Minister Goldsmith and Richard Poulton at Dunedin Study building opening

Minister opens new home for world-renowned Dunedin Study

Minister opens new home for world-renowned Dunedin Study

Last updated 25 January 2017
Last updated 01/25/2017

Tertiary Education Minister Paul Goldsmith today opened a new purpose-built permanent home for the University of Otago’s world-renowned Dunedin Study.

The Dunedin Multidisciplinary Health and Development Study, also known as the Dunedin Study, began in 1972 at the University of Otago Medical School.  For the past 44 years, it has been following the lives of 1,037 people born in Dunedin between April 1972 and March 1973.

Its results have attracted international interest and featured in last year’s national TV documentary series Why am I?.

The study has produced over 1,200 publications and continues to make an impact on child-focused policy and research on topics including child safety, children’s health, criminal offending and parenting.

“It is rare for any study to be able to say it has changed the lives of a generation but in following one generation, the Dunedin Study has fundamentally informed how subsequent generations will be supported,” the Minister said at the opening.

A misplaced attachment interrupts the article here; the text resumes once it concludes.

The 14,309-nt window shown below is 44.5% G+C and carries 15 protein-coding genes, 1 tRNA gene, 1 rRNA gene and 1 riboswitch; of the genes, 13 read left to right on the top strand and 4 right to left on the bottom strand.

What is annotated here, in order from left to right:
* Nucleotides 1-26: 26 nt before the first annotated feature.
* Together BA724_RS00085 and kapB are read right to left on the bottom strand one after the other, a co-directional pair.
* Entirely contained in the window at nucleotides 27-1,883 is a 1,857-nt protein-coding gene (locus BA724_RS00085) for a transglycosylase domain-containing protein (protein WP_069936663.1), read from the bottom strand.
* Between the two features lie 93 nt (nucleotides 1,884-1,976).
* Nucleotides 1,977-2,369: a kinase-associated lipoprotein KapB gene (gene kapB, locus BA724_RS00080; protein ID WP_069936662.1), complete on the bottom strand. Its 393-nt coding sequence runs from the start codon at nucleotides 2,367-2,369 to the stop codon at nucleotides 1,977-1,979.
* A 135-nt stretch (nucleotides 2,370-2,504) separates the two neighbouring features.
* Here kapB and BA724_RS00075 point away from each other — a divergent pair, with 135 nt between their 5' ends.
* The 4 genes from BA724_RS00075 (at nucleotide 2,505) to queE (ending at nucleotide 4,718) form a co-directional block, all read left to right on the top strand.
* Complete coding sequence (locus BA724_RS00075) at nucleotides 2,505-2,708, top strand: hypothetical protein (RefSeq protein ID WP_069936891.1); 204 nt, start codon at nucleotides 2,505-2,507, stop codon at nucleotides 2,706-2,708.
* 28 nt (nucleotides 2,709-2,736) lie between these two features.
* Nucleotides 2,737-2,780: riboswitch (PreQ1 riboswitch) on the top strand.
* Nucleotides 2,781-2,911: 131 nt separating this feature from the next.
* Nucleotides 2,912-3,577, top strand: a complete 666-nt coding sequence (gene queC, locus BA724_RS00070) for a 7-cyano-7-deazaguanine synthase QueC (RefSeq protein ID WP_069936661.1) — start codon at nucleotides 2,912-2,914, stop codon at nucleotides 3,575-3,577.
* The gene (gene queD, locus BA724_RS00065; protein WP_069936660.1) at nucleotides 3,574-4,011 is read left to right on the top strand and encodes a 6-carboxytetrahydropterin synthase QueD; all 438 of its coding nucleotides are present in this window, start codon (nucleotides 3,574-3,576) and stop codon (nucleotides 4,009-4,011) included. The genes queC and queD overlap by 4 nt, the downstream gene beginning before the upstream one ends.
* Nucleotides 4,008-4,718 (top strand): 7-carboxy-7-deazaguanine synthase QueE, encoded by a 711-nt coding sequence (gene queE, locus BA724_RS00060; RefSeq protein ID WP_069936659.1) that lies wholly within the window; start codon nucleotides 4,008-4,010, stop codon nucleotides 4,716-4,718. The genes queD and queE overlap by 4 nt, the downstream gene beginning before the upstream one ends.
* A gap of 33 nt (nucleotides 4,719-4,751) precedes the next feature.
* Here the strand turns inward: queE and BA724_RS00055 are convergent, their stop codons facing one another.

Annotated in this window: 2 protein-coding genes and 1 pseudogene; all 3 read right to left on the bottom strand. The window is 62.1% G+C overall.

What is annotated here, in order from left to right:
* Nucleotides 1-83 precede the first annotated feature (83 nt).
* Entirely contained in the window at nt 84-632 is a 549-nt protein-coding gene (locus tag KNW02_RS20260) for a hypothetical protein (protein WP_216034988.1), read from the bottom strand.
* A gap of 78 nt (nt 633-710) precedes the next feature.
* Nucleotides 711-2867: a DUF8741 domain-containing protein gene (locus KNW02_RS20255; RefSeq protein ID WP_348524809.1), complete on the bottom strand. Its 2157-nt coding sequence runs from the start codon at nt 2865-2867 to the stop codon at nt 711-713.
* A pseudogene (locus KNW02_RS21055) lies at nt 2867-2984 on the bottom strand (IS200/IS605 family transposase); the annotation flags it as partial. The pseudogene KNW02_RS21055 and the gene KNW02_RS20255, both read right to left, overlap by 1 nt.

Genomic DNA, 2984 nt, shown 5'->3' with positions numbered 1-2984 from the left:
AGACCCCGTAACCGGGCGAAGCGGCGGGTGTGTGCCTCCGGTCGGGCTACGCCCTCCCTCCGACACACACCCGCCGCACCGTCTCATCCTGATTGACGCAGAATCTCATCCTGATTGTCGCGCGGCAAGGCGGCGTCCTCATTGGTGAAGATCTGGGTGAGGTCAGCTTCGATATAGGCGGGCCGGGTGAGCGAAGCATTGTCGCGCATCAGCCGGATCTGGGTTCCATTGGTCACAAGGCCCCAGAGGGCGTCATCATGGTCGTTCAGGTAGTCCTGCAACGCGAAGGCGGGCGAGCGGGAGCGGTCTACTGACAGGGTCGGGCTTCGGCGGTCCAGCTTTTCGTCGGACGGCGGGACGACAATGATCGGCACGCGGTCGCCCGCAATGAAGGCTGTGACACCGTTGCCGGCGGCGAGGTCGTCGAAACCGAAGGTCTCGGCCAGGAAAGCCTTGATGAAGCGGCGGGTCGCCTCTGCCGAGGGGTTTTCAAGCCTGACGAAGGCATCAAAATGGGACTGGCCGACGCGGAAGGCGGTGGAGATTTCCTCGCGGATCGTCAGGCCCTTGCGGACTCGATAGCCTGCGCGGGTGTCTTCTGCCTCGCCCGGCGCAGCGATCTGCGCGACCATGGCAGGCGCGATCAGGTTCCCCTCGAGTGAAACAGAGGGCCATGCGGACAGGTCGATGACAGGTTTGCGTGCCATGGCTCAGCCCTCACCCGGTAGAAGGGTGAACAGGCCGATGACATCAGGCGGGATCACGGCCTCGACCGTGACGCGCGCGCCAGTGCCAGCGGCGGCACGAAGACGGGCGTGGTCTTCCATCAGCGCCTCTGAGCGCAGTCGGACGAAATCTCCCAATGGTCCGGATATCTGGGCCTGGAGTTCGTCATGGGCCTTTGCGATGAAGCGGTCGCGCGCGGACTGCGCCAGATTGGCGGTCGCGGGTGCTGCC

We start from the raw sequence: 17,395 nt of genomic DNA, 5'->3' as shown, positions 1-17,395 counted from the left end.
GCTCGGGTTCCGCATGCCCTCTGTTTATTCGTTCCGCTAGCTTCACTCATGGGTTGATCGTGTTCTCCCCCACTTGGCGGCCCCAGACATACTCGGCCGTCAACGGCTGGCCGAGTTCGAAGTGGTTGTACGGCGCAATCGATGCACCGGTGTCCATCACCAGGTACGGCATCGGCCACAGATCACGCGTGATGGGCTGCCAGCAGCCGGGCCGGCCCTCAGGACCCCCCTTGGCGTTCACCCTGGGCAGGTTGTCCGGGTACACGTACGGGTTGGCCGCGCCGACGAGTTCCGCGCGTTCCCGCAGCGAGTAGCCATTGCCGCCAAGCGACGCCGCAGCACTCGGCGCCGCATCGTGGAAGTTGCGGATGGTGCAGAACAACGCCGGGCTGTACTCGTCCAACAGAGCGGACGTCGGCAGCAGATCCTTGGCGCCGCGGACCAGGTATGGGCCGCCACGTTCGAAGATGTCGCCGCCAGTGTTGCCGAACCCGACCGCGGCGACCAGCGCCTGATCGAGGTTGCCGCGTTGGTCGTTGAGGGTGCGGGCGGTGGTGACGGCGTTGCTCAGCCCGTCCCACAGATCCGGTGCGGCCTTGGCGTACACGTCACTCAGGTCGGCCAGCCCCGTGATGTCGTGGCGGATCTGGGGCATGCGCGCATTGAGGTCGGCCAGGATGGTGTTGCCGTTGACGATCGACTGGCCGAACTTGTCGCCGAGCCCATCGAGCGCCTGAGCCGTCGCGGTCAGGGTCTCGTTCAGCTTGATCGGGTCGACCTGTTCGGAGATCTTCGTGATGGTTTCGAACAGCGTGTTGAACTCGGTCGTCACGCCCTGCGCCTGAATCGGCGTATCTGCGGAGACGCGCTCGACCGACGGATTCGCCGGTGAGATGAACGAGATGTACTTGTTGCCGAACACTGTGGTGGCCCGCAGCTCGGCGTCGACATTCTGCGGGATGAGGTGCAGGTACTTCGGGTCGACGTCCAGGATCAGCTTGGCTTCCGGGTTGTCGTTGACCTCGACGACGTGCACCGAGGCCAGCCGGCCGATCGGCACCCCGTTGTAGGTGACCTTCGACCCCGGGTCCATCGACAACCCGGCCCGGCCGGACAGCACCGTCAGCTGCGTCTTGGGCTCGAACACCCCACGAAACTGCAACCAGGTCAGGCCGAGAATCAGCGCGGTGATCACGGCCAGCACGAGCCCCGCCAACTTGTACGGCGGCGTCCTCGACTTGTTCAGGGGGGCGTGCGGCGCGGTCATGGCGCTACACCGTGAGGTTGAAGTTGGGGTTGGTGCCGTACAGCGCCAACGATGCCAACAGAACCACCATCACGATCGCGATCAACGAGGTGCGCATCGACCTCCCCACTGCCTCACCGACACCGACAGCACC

“For example, the study’s research into genetic risk factors that might assist in understanding depression and violence has been a highlight of the work that has received international acclaim. 

“The study is an excellent example of the new thinking that will continue to build New Zealand’s economy and our outstanding international research community.”

The new permanent home of the Dunedin Study is a modest, purpose-built building located on the University’s Dunedin campus, opposite the Dunedin Stadium. It will also be the base for other studies and investigations by Otago’s National Centre for Lifecourse Studies.

With its participants now in their mid-40s, the Study is now uniquely placed to research the earliest signs of aging – a question that is fundamental to the organisation of health and social care both at home and overseas.

Read more about the Dunedin Study.

Photo caption: Tertiary Education Minister Paul Goldsmith (left) with Dunedin Study Director Professor Richard Poulton outside the Study's new home at the University of Otago.